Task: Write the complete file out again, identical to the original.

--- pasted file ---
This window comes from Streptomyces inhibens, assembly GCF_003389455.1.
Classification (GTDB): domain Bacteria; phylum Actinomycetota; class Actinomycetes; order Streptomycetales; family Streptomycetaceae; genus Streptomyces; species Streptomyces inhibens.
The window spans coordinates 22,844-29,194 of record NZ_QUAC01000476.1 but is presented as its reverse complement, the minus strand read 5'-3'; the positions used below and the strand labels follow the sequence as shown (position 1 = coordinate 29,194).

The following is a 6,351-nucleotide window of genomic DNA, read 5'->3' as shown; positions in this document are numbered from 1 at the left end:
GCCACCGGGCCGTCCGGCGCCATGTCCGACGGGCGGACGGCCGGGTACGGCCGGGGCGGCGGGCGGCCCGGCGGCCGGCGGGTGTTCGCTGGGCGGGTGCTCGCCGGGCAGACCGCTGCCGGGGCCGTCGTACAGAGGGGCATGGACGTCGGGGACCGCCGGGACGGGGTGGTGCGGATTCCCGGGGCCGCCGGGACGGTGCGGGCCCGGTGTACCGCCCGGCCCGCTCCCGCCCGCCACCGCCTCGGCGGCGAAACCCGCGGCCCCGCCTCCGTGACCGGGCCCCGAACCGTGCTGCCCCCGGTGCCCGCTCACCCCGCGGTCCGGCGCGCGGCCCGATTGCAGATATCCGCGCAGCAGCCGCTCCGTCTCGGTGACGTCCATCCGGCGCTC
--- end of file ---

This window comes from Streptomyces inhibens, assembly GCF_003389455.1.
Classification (GTDB): domain Bacteria; phylum Actinomycetota; class Actinomycetes; order Streptomycetales; family Streptomycetaceae; genus Streptomyces; species Streptomyces inhibens.
The window spans coordinates 22,844-29,194 of record NZ_QUAC01000476.1 but is presented as its reverse complement, the minus strand read 5'-3'; the positions used below and the strand labels follow the sequence as shown (position 1 = coordinate 29,194).

The following is a 6,351-nucleotide window of genomic DNA, read 5'->3' as shown; positions in this document are numbered from 1 at the left end:
GCCACCGGGCCGTCCGGCGCCATGTCCGACGGGCGGACGGCCGGGTACGGCCGGGGCGGCGGGCGGCCCGGCGGCCGGCGGGTGTTCGCTGGGCGGGTGCTCGCCGGGCAGACCGCTGCCGGGGCCGTCGTACAGAGGGGCATGGACGTCGGGGACCGCCGGGACGGGGTGGTGCGGATTCCCGGGGCCGCCGGGACGGTGCGGGCCCGGTGTACCGCCCGGCCCGCTCCCGCCCGCCACCGCCTCGGCGGCGAAACCCGCGGCCCCGCCTCCGTGACCGGGCCCCGAACCGTGCTGCCCCCGGTGCCCGCTCACCCCGCGGTCCGGCGCGCGGCCCGATTGCAGATATCCGCGCAGCAGCCGCTCCGTCTCGGTGACGTCCATCCGGCGCTC